Brooks Laich thinks he’s going to play hockey until he’s 60. Given his durability and stubbornness, it’s not impossible to envision the Washington Capitals forward going strong until age 40.
For the past four-plus seasons, the Capitals have played just four games without Laich. Tuesday, they’ll have to do just that, trying to figure out how to replace their most versatile player.
“The thing is you don’t try and replace him,” winger Troy Brouwer said. “Everyone’s got to bring a little bit more in their game. It’s not like we can tell a player to be a Brooks Laich anymore. Guys got to help out on draws, guys got to help out in the D-zone. He’s a good, well-rounded player, and guys have to try and pick up where he’s out.”
Guys as in at least a handful of players, because there’s no one on the Capitals who can do all of Laich’s jobs. He’s the top penalty-killer, a reliable faceoff man, a key cog on the power play and a dependable two-way player five-on-five. So his left knee injury that will knock him out for an undetermined amount of time means a dedicated approach to filling in.
“It’ll be more of a committee that’s going to have to play on the power play, kill penalties and play against the top lines on the other teams,” coach Dale Hunter said. “Definitely it’s an opportunity for other players to step up.”
Laich officially is listed as day-to-day, though it’s uncertain whether the left knee injury is just a sprained MCL — which could mean a couple of weeks — or something worse, such as an ACL problem. Laich needed crutches to leave Verizon Center on Sunday, and he was evaluated by doctors Monday.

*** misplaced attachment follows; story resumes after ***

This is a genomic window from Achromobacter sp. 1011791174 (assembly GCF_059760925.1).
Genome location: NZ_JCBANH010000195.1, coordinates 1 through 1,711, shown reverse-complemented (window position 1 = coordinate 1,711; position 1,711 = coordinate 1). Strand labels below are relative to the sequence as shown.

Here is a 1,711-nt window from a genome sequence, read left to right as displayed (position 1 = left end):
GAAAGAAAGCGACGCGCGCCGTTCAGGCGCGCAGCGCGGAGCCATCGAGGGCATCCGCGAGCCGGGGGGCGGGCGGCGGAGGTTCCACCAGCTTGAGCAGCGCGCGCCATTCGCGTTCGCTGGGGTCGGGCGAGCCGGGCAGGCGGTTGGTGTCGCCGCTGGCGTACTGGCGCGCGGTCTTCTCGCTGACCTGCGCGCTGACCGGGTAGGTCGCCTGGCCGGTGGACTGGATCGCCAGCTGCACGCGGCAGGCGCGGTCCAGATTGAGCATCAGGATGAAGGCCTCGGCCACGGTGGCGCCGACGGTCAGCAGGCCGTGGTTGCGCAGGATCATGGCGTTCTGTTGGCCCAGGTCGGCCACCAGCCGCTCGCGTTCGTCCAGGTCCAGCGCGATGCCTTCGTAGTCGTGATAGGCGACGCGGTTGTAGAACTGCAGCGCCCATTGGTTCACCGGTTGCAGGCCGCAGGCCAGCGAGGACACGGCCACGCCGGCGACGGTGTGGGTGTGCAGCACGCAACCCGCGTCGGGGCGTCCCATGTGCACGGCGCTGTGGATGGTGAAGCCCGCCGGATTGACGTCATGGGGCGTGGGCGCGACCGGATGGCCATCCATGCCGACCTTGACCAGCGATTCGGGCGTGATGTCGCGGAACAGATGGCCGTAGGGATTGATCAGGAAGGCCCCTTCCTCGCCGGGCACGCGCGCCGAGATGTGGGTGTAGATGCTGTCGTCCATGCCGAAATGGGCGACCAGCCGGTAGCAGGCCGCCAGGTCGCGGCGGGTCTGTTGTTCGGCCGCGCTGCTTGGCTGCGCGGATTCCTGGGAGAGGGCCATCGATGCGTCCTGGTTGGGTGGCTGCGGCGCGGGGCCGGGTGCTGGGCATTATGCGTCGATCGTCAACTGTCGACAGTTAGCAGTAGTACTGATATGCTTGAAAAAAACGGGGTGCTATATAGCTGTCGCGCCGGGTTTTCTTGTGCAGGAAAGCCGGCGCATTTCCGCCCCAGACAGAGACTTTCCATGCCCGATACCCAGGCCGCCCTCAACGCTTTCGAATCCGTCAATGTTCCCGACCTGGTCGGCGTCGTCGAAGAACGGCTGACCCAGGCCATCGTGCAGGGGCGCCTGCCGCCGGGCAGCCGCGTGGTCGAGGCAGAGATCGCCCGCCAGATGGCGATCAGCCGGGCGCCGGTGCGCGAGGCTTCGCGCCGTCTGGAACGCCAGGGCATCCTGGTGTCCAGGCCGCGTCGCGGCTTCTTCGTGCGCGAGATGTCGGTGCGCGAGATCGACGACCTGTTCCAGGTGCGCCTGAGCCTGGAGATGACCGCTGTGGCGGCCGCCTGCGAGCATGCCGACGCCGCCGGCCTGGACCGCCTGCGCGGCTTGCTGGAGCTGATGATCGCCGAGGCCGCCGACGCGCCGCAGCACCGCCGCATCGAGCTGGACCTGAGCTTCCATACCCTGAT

Compensating for Laich’s absence, starting Tuesday night against the Florida Panthers, falls on the likes of Joel Ward, Mathieu Perreault, Jay Beagle and Jeff Halpern.
Halpern will need to take more clutch faceoffs, Beagle is expected to kill penalties, Perreault goes back into a top-two center role and Ward should see an increase in ice time in multiple situations.
Then, of course, there’s the need to make up for Laich’s offense. Perreault called the veteran “probably our best player in the past 10 games,” and with games this week against two Southeast Division opponents, there’s a sense of urgency to keep chugging along despite this injury and previous ones to center Nicklas Backstrom (head) and defenseman Mike Green (groin).
“We’re going to do our best, and it’ll bring us closer together in here,” forward Matt Hendricks said. “We’re going to miss him, that’s for sure. But at the same time, we feel like we can get wins without him.”
Brouwer said it’s not hard to look around the locker room and find guys willing to step up. And assistant coach Jim Johnson sees a positive in what looks like a bleak situation.
“Obviously it’s a blow for us, but, hey, what I always look at is the opportunities these guys are going to get to get up in those situations and play those minutes,” Johnson said. “Guys like Matty Perreault and Keith Aucoin now and Marcus Johansson, it’s a great time for them to shine now in a different role than they’re normally going to accept. And I think that’s what’s great about it: It gives these other guys opportunity.”